Why did you decide to take on the project of cooking everything in Julia Child's Mastering the Art of French Cooking in a year?
The short answer is that it was a panic attack. I had gotten so far into this terrible state of angst and ennui over where my life was and where it seemed to be going or not going. And this was what came out.
You admit that MtAoFC is a bit antiquated. So what drew you, a young New Yorker, to it?
I've always been a little frustrated with food trendiness and the sort of pornographic aspect of commercial food writing. Somehow, to me, with this book, there's something timeless in its approach to food: the sort of nonglitzy but deep importance it places on feeding yourself and your friends and your family.
What's your take on the kind of food writing that appears in established cooking magazines like Gourmetand Food & Wine?
There are great people out there writing about food. But food is a really difficult thing to write about. There's as much bad writing about food as there is about sex. I get really aggravated with these articles about the summer I spent in this hill town where nobody works—how does this enlighten me in any way? What I hope to do is to try to explore the more difficult associations with food and the place it holds in our lives. Not in terms of body image or anything like that, but what feelings bring you to the kitchen.
You must've had some disasters—can you tell me about one?
The worst was Oeufs en Gelée, or poached eggs in aspic. The disaster started because I tried to do the aspic the old-fashioned French way. I tried to make it by boiling various animal parts, taking calves' hooves and stuff, and it smelled like a tannery. It was horrendous. And then you make it solid and put poached eggs in it. It really was the most ill-conceived dish I've ever heard of. It made me so angry—I was making this thing that I just knew was going to suck.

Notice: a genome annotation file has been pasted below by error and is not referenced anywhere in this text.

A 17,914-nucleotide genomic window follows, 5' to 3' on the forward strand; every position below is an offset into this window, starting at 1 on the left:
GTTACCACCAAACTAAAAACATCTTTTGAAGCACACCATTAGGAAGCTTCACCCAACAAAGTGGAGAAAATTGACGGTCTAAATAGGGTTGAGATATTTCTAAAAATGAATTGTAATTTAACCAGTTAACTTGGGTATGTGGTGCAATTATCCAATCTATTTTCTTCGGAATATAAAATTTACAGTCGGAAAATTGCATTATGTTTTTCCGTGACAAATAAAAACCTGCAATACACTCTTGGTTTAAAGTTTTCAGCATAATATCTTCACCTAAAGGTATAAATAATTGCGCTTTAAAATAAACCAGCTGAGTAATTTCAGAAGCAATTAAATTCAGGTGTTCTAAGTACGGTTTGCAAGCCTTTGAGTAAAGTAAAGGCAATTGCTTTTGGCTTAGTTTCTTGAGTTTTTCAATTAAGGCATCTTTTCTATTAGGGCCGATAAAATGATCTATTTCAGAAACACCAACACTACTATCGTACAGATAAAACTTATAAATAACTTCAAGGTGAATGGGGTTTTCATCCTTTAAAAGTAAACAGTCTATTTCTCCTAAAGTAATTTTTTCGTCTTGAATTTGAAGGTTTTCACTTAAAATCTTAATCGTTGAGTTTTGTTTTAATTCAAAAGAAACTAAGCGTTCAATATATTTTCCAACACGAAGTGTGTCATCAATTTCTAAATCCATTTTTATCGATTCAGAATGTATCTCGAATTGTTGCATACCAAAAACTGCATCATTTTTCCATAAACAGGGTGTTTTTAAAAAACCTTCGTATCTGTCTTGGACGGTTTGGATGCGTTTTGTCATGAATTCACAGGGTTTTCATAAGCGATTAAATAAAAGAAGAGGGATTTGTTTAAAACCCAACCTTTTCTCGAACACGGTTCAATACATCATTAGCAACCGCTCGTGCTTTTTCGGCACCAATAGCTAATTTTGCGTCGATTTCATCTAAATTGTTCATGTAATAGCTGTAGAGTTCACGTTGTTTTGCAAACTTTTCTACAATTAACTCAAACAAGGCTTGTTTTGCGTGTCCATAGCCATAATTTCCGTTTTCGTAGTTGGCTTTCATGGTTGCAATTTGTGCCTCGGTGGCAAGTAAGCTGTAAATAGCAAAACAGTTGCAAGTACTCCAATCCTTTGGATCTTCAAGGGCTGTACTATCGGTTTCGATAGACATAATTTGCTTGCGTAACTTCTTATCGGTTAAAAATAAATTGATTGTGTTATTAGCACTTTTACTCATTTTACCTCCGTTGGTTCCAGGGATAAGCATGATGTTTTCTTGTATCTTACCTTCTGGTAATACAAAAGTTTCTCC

What was your best meal out of MtAoFC?
I did a duck that was boned, stuffed with pâté and put in a pastry crust and baked. It was something that I had been absolutely terrified of. There are these drawings of it in the book that are incredibly frightening. The moment when I followed all of Julia's directions and got the duck boned, it epitomized my sense of accomplishment for the year. I'd fuck up a crepe or something, and I'd think, "What the hell have I been doing for a year? This is such a waste of my life!" But when I boned that duck and it came out looking exactly like the drawing, I realized if nothing else comes out of this year, I know that I can do that.